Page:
• MyEconLab, the online assessment and tutorial system that accompanies the text, gives students the tools they need to learn from their mistakes. Each online problem set becomes a true learning moment because, at the end of the assignment, students identify their weak spots and receive tutorial help to master those areas. With MyEconLab, students get more out of each assessment, and professors can choose how much-or how little-time they want to spend setting up the course. For more information, visit MyEconLab.

New to this Edition

  • Globalization. International analysis is a central theme throughout and is extended to comparative discussions of the U.S. and other countries.
  • Government taxation. Chapter 18, Taxation and Public Expenditure, now includes state-to-state comparisons that illustrate the variety of tax structures, such as income tax versus sales tax, and level of state taxes.
  • More empirical examples and data throughout. The connection between theory and application is enhanced through the addition of more empirical examples and data-based exercises. For example, in the section on public goods, a boxed feature discusses the use of experiments in economics. Examples and data are significantly updated to enhance the usefulness of the empirical and applied material.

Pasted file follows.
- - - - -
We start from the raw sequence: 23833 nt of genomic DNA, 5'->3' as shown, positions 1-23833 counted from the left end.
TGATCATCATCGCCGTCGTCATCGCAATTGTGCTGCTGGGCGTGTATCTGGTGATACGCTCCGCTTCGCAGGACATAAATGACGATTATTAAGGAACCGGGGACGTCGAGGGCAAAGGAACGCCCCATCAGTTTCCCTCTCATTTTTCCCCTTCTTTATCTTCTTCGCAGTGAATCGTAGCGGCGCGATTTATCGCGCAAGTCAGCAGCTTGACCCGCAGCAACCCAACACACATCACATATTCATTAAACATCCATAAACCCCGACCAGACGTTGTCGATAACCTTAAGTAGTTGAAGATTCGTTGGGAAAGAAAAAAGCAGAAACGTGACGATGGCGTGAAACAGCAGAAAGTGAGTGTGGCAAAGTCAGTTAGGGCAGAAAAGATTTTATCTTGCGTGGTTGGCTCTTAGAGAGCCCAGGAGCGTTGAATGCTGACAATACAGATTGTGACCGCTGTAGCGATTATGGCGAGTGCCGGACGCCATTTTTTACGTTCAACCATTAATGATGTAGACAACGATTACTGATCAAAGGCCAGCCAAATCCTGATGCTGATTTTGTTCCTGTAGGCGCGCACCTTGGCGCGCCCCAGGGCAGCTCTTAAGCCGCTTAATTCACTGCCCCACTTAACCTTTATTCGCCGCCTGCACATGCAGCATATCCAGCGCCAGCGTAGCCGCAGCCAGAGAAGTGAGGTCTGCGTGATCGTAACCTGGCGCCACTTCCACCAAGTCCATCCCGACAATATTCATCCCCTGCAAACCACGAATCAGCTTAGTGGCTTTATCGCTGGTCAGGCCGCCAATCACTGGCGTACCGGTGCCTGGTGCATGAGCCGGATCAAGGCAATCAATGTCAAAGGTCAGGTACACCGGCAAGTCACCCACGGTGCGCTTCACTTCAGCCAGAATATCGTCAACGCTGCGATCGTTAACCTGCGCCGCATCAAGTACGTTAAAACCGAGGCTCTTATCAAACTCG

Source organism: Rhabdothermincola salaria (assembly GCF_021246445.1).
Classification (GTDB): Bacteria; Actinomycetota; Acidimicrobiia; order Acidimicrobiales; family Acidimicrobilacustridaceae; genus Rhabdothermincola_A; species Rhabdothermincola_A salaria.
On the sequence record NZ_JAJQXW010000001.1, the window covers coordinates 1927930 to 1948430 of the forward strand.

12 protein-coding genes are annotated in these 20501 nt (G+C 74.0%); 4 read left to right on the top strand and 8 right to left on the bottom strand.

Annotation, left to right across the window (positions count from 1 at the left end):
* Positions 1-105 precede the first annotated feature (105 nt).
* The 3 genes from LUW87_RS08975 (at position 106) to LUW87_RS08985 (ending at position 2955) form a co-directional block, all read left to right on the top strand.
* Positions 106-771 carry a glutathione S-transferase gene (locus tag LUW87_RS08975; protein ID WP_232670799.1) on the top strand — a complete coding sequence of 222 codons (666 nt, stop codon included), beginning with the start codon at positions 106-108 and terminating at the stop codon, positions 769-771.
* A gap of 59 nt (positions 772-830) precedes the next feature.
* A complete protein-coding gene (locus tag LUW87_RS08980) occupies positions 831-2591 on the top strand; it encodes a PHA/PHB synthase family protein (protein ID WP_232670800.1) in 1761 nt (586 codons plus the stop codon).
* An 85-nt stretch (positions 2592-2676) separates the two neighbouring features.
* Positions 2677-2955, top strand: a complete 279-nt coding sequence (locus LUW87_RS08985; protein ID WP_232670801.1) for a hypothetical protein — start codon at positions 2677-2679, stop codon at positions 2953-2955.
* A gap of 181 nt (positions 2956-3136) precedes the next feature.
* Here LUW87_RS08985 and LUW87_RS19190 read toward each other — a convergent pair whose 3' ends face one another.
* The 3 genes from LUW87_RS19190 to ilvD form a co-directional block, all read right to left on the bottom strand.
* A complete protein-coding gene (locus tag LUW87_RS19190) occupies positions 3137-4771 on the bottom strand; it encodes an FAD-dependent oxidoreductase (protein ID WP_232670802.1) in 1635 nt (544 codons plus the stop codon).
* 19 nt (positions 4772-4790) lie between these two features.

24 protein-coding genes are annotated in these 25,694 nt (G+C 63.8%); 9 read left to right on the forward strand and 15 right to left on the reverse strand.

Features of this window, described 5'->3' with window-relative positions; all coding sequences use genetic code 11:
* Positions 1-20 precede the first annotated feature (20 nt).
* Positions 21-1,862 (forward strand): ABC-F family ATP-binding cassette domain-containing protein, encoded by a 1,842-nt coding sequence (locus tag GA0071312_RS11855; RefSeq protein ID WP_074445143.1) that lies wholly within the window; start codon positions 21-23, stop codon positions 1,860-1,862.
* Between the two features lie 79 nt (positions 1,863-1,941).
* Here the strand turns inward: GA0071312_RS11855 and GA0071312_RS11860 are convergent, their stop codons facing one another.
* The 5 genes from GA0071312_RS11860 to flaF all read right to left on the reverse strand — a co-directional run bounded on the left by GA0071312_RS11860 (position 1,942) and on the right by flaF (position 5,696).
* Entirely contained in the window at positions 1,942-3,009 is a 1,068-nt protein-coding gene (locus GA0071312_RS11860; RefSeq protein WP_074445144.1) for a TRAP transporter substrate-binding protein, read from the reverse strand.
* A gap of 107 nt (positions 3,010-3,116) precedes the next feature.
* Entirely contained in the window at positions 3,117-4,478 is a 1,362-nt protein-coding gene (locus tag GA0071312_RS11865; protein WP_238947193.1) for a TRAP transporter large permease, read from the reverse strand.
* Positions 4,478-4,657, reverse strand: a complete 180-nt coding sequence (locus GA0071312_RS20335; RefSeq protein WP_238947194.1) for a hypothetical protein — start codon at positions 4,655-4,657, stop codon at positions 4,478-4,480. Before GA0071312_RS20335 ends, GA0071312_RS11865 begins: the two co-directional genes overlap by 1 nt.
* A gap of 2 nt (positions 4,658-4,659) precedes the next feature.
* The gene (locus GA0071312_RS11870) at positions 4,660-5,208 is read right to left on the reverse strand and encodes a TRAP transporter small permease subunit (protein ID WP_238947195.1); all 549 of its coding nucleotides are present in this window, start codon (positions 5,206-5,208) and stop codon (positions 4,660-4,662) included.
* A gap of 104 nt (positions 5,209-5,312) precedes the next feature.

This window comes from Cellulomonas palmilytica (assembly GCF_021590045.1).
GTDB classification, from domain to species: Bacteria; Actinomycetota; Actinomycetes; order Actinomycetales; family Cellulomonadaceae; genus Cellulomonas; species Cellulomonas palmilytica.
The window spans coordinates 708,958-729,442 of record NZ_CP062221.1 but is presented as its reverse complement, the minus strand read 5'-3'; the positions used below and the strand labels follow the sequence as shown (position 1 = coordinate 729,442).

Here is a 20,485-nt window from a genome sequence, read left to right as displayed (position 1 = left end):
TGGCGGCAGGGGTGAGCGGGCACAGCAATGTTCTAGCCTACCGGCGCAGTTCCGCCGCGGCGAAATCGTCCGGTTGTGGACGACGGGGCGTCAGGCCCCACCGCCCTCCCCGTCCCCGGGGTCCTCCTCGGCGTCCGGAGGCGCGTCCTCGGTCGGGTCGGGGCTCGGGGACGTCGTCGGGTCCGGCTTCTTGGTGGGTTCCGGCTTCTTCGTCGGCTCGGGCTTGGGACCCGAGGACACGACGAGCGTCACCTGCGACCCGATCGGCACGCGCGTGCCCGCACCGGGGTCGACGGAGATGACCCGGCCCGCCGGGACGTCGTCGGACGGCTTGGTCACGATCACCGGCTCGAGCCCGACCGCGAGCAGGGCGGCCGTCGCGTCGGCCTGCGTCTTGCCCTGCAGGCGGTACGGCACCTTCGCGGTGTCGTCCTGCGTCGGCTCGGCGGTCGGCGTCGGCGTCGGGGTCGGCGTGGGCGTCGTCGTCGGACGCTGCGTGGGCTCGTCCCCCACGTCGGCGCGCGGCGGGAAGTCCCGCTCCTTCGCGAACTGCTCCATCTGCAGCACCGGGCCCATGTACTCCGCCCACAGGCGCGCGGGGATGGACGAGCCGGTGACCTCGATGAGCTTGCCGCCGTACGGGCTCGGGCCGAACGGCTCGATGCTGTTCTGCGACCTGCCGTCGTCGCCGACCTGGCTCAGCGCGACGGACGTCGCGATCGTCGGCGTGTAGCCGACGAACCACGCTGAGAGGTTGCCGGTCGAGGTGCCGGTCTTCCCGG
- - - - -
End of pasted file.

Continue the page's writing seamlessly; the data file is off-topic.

• Study exercises. Study exercises are added to every chapter, many using real-world data so students experience economic concepts in terms and situations they can relate to. Select end-of-chapter exercises can now be assigned online in MyEconLab.
  • Feature boxes. Three types of feature boxes present theoretical topics to students through interesting examples and empirical studies. They include:
    • Applying Economic Concepts boxes demonstrate economics in action, providing examples of how theoretical material relates to issues of current interest.
    • Extensions in Theory boxes provide in-depth treatment of a theoretical topic that is discussed in the text.
    • Lessons from History boxes contain discussions of a particular policy debate or empirical finding from the past.
  • Flexible options for instructors and students:
    • Select end-of-chapter problems can now be assigned online in MyEconLab. The system will automatically grade students' work and record it in the online Gradebook, offering quantifiable practice with the tools and models of economics.
    • New flexible options for professors. Professors can choose a traditional MyEconLab course with pre-loaded assessments and other tutorial learning aids. Professors who wish to customize can assign problems for a grade and track students' performance with the advanced functionality of MyEconLab in CourseCompass™. For more information, visit MyEconLab.